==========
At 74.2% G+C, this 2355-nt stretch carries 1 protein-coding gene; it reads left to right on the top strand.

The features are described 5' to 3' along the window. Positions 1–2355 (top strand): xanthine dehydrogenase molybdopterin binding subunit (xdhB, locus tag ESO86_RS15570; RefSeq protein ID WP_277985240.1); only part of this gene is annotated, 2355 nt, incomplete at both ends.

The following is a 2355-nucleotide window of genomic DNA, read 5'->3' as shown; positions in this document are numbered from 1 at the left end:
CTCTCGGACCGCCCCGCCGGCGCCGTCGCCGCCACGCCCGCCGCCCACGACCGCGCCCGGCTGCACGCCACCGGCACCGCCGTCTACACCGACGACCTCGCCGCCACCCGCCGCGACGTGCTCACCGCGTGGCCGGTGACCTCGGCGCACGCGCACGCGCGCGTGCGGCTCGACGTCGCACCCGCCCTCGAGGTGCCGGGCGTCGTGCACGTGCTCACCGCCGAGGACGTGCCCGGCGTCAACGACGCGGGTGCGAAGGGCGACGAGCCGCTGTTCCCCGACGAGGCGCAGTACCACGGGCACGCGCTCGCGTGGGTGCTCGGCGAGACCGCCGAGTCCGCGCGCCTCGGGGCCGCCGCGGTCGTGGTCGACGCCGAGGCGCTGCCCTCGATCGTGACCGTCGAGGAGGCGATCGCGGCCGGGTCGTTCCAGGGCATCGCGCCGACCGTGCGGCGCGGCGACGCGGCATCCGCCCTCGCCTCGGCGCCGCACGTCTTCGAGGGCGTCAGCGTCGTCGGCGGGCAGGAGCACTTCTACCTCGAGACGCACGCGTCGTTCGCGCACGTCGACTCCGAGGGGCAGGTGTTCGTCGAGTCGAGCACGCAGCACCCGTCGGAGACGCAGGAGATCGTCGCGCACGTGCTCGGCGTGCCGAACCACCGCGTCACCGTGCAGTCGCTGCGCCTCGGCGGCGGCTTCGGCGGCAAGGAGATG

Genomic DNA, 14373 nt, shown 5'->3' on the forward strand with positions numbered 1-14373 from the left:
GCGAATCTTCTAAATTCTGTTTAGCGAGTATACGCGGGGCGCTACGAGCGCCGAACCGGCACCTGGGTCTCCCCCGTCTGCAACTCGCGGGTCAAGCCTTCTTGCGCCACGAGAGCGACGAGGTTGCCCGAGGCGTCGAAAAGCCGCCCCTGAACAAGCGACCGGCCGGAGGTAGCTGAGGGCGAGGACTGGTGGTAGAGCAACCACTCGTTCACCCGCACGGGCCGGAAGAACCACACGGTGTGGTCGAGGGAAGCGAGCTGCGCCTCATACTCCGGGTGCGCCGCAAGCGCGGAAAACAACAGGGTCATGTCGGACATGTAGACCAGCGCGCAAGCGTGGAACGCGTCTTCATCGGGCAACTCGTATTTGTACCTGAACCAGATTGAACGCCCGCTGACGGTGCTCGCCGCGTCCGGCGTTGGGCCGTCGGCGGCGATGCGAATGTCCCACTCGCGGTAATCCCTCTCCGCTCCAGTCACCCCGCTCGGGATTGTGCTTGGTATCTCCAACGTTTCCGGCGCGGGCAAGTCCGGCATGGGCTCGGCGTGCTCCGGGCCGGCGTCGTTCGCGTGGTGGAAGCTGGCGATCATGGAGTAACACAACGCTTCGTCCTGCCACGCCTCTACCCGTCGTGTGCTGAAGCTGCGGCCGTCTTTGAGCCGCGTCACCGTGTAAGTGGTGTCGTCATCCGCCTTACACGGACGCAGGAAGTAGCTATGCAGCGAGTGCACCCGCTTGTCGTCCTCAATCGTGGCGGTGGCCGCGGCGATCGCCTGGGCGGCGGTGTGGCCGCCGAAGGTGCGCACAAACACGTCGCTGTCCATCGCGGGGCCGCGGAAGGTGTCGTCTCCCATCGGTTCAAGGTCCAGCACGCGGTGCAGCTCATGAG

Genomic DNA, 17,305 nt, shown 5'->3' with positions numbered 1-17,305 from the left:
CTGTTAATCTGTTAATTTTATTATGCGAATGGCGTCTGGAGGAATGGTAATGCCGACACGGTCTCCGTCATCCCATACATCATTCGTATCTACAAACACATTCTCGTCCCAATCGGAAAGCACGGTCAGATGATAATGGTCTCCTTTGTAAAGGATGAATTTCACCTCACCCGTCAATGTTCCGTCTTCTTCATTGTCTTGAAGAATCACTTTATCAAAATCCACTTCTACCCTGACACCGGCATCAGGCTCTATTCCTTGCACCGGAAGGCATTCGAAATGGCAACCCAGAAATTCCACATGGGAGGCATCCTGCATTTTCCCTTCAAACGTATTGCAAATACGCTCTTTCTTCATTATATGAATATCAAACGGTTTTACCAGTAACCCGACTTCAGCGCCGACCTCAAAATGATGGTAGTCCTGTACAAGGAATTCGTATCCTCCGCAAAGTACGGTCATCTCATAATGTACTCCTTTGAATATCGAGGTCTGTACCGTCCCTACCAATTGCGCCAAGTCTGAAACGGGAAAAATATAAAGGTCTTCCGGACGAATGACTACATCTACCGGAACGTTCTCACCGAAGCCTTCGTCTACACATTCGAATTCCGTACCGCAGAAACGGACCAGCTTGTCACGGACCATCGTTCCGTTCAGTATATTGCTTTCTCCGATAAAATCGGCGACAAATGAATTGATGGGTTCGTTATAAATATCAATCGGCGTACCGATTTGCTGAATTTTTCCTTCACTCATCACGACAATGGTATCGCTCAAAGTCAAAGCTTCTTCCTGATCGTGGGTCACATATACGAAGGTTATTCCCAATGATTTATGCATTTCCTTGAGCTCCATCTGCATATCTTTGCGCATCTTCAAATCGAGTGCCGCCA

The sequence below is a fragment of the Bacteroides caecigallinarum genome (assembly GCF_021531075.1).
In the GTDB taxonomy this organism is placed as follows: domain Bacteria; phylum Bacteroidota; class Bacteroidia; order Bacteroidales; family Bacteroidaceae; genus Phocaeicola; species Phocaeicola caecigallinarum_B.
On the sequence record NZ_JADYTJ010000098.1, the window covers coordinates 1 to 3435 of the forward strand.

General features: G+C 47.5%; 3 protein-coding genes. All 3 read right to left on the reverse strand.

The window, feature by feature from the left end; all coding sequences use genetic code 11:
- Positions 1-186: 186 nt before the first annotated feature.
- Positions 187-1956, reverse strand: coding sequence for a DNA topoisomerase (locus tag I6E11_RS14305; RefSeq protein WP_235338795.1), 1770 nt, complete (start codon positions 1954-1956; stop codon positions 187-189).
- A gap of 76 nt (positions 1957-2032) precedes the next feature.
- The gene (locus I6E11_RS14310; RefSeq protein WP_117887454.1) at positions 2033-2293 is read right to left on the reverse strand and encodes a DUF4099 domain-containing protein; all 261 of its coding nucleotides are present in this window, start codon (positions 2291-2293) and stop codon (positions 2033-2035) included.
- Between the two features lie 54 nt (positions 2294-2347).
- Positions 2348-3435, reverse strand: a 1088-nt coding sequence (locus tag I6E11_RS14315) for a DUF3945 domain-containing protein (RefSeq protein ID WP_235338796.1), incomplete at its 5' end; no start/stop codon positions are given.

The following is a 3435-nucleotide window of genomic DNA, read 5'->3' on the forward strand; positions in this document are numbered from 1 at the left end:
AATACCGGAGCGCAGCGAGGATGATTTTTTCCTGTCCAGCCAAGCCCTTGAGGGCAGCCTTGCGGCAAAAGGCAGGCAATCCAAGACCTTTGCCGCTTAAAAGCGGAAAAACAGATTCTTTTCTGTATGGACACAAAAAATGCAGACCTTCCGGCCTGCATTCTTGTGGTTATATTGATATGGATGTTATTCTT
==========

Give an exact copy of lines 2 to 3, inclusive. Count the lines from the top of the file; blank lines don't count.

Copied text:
The features are described 5' to 3' along the window. Positions 1–2355 (top strand): xanthine dehydrogenase molybdopterin binding subunit (xdhB, locus tag ESO86_RS15570; RefSeq protein ID WP_277985240.1); only part of this gene is annotated, 2355 nt, incomplete at both ends.

The following is a 2355-nucleotide window of genomic DNA, read 5'->3' as shown; positions in this document are numbered from 1 at the left end: